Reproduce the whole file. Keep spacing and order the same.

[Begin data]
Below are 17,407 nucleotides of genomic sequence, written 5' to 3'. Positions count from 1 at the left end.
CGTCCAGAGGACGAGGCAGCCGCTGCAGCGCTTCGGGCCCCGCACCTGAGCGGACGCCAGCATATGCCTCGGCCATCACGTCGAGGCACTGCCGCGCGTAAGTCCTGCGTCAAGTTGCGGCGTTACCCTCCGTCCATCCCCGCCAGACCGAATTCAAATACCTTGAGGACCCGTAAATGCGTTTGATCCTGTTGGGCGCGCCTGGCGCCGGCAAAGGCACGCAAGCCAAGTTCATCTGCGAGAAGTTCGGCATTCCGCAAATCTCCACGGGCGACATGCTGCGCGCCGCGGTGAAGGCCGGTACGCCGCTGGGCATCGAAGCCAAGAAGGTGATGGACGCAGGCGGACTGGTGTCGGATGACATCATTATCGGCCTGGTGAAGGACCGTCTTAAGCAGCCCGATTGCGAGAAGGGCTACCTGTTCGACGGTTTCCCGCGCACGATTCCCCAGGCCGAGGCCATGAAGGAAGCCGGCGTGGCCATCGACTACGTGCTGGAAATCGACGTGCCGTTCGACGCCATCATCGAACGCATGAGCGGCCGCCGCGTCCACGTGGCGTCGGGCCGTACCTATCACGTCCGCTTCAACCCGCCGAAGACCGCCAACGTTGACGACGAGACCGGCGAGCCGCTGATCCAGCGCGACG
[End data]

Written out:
Below are 17,407 nucleotides of genomic sequence, written 5' to 3'. Positions count from 1 at the left end.
CGTCCAGAGGACGAGGCAGCCGCTGCAGCGCTTCGGGCCCCGCACCTGAGCGGACGCCAGCATATGCCTCGGCCATCACGTCGAGGCACTGCCGCGCGTAAGTCCTGCGTCAAGTTGCGGCGTTACCCTCCGTCCATCCCCGCCAGACCGAATTCAAATACCTTGAGGACCCGTAAATGCGTTTGATCCTGTTGGGCGCGCCTGGCGCCGGCAAAGGCACGCAAGCCAAGTTCATCTGCGAGAAGTTCGGCATTCCGCAAATCTCCACGGGCGACATGCTGCGCGCCGCGGTGAAGGCCGGTACGCCGCTGGGCATCGAAGCCAAGAAGGTGATGGACGCAGGCGGACTGGTGTCGGATGACATCATTATCGGCCTGGTGAAGGACCGTCTTAAGCAGCCCGATTGCGAGAAGGGCTACCTGTTCGACGGTTTCCCGCGCACGATTCCCCAGGCCGAGGCCATGAAGGAAGCCGGCGTGGCCATCGACTACGTGCTGGAAATCGACGTGCCGTTCGACGCCATCATCGAACGCATGAGCGGCCGCCGCGTCCACGTGGCGTCGGGCCGTACCTATCACGTCCGCTTCAACCCGCCGAAGACCGCCAACGTTGACGACGAGACCGGCGAGCCGCTGATCCAGCGCGACG